If a convict chooses to repeat crimes no matter how many times they are jailed, certainly there should be a vacuole in the relevant state’s law enforcement and other necessary practices. Unless law enforcement can bring a criminal to live as law-abiding citizens do, that law practice brings an absolute ‘legal injury’ to relevant societies and communities. As a matter of fact, it is a battle between the law and the moral existence of a society. 

Adjudicating a due jail term is not sometimes felt as a probation period for convicts who commit serious crimes. Therefore, some countries (Bahamas, Cuba, France, Belgium, Qatar, Jamaica, Zimbabwe, Uganda) have an ‘indirect no’ response to the death penalty by using a moratorium (a moratorium is an agreement to suspend a state policy or a state action) or life imprisonment instead. 

Many member states of European Union (EU) stand against the death penalty as they consider hanging, shooting, stoning, the electric chair, beheading, gas inhalation and lethal injections to be inhumane based on their inherited moral beliefs and other social constructs. Sometimes the right to life of the innocent is violated, in cases where the convict is found to be not guilty. In some foreign court cases, innocence was claimed after the death of the accused. For instance, Wei Qing’an (China, 1984), Harry Gleeson (Ireland, 1941), Mahmood Hussein Mattan (United Kingdom, 1952) and Aleksandr Kravchenko (Russia, 1983) are some examples of the miscarriage of justice. Such controversial cases have revised the considerations of ‘moral and justified legal proceedings’. For example, when referring to the execution of Harry Gleeson in Ireland (1941), Gleeson was wrongly accused, convicted and eventually sentenced to death for murdering Mary Moll McCarthy, a mother of seven children. She was shot twice in the head at a farmyard that belonged to Gleeson’s uncle. In the first review of the case, it seemed evident that Gleeson was the murderer. When looking into the evidence provided by Gleeson’s daughter, the jury, at the later court review of Gleeson’s execution, found that the conviction had been based on circumstantial evidence. The government pardoned him after his wrongful execution and later Irish humanitarian organizations strictly criticized the government and held protests to abolish the death sentence.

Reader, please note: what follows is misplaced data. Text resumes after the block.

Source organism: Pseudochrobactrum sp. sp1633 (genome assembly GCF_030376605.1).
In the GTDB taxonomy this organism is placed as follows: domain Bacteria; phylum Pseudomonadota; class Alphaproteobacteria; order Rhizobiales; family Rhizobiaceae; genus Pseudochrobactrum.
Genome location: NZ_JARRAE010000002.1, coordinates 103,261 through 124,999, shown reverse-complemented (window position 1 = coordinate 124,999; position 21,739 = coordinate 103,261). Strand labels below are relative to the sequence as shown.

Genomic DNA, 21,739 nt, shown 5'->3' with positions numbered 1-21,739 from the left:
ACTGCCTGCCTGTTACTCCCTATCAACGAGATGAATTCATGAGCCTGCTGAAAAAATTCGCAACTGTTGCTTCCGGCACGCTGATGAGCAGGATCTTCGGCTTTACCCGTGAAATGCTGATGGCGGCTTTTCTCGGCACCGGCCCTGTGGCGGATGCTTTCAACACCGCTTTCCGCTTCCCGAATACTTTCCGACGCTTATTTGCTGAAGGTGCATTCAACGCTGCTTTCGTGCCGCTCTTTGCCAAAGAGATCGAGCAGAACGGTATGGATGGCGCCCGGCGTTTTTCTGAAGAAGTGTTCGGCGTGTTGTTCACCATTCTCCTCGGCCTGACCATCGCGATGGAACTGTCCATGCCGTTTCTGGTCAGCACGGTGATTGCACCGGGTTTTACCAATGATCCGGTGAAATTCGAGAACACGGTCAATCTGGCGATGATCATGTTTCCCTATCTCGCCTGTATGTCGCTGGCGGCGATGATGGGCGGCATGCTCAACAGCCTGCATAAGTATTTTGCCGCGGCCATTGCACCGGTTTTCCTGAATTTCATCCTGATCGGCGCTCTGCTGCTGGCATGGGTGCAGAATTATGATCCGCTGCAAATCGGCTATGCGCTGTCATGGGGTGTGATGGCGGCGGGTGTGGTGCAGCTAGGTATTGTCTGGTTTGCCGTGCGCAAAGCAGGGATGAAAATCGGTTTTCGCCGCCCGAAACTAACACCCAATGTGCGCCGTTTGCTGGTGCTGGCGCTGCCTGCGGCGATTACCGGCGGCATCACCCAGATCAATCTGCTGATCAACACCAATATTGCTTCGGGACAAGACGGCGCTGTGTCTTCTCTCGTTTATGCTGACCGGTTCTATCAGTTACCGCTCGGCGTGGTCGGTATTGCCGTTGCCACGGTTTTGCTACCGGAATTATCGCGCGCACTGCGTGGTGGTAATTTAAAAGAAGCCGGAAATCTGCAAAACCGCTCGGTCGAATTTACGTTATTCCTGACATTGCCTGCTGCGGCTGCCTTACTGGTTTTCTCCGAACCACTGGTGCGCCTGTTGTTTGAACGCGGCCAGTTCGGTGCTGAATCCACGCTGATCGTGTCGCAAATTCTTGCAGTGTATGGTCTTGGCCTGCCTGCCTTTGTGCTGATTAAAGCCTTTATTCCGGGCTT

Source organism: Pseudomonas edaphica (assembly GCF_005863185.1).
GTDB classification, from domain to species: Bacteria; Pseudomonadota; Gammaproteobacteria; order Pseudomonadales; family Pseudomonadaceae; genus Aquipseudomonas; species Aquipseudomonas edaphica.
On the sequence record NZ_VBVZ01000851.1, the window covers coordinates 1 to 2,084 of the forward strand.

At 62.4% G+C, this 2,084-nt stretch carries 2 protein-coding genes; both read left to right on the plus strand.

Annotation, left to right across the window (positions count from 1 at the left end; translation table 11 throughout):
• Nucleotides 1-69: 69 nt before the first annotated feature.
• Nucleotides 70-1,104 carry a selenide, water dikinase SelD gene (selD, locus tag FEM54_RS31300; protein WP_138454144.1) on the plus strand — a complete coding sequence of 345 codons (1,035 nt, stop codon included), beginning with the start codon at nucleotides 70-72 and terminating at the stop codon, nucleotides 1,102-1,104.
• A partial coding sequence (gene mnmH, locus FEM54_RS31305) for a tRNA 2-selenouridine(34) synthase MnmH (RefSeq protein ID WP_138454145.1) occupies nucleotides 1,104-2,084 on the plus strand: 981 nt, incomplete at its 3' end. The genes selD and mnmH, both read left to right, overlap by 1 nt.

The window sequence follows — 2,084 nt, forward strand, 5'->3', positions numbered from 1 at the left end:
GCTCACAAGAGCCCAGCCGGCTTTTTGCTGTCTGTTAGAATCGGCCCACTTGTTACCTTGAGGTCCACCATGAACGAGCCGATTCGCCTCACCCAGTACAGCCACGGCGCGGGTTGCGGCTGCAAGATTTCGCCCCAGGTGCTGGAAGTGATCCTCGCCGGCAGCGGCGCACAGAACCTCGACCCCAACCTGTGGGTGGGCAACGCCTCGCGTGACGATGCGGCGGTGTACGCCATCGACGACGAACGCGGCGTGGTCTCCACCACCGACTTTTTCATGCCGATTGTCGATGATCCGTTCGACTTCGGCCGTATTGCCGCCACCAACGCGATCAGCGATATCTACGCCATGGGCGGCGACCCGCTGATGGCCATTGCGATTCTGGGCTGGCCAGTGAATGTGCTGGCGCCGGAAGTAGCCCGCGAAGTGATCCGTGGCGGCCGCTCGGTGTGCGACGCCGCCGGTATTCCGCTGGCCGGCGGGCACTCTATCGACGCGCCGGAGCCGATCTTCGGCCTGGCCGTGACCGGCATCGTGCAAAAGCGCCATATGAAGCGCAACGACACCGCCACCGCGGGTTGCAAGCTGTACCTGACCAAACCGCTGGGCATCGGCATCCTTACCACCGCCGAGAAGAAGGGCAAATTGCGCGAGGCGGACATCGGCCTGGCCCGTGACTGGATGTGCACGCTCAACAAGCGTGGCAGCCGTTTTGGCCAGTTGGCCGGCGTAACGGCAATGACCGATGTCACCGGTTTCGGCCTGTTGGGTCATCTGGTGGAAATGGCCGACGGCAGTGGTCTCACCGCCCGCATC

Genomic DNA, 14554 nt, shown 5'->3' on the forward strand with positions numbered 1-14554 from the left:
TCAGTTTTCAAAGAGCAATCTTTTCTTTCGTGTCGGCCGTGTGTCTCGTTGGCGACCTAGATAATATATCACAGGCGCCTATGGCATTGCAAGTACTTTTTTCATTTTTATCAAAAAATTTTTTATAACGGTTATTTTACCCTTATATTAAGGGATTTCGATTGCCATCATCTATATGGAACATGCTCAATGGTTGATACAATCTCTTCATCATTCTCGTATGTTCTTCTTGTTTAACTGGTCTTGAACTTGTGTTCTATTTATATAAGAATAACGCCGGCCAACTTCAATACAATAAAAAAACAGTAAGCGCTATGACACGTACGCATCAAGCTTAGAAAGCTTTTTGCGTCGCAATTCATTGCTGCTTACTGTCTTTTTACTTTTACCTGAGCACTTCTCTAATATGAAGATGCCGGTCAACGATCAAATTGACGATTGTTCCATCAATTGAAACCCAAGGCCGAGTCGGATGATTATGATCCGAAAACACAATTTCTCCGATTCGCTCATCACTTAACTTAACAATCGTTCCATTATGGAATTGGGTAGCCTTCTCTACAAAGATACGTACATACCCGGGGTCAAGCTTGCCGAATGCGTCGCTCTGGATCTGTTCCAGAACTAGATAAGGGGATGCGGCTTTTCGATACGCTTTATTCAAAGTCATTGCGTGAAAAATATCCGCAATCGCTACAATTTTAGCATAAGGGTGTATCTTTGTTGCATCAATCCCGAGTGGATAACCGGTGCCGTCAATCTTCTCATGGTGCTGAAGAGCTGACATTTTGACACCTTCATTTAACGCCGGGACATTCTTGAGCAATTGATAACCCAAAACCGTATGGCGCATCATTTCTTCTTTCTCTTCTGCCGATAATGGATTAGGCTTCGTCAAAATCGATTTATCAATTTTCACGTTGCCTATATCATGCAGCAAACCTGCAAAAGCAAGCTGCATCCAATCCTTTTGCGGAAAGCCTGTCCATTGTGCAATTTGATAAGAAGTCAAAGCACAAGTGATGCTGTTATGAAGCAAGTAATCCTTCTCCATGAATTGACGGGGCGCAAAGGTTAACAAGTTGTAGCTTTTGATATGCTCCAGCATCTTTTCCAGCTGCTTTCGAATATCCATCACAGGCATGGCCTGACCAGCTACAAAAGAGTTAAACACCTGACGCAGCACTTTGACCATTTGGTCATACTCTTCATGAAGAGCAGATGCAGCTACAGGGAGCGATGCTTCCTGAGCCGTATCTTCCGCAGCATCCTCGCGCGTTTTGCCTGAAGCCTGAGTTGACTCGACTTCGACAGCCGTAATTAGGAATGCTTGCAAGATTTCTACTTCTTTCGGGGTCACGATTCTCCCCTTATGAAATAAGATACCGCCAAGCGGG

The key point is that neither moral justice nor the death penalty can prevent future crimes with ease. Such complex circumstances force us to weigh the value of human life on many levels. Law and moral justice are like a claymore that cuts on either side. The gravity of a crime, the inherited socio-political and socio-economic practices, the horror behind death and the transparency of law implementation abandon our decision-making practices when it comes to one’s right-to-life.

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The views and opinions expressed in this publication are those of the authors. They do not purport to reflect the opinions or views of the Sri Lanka Press Institute.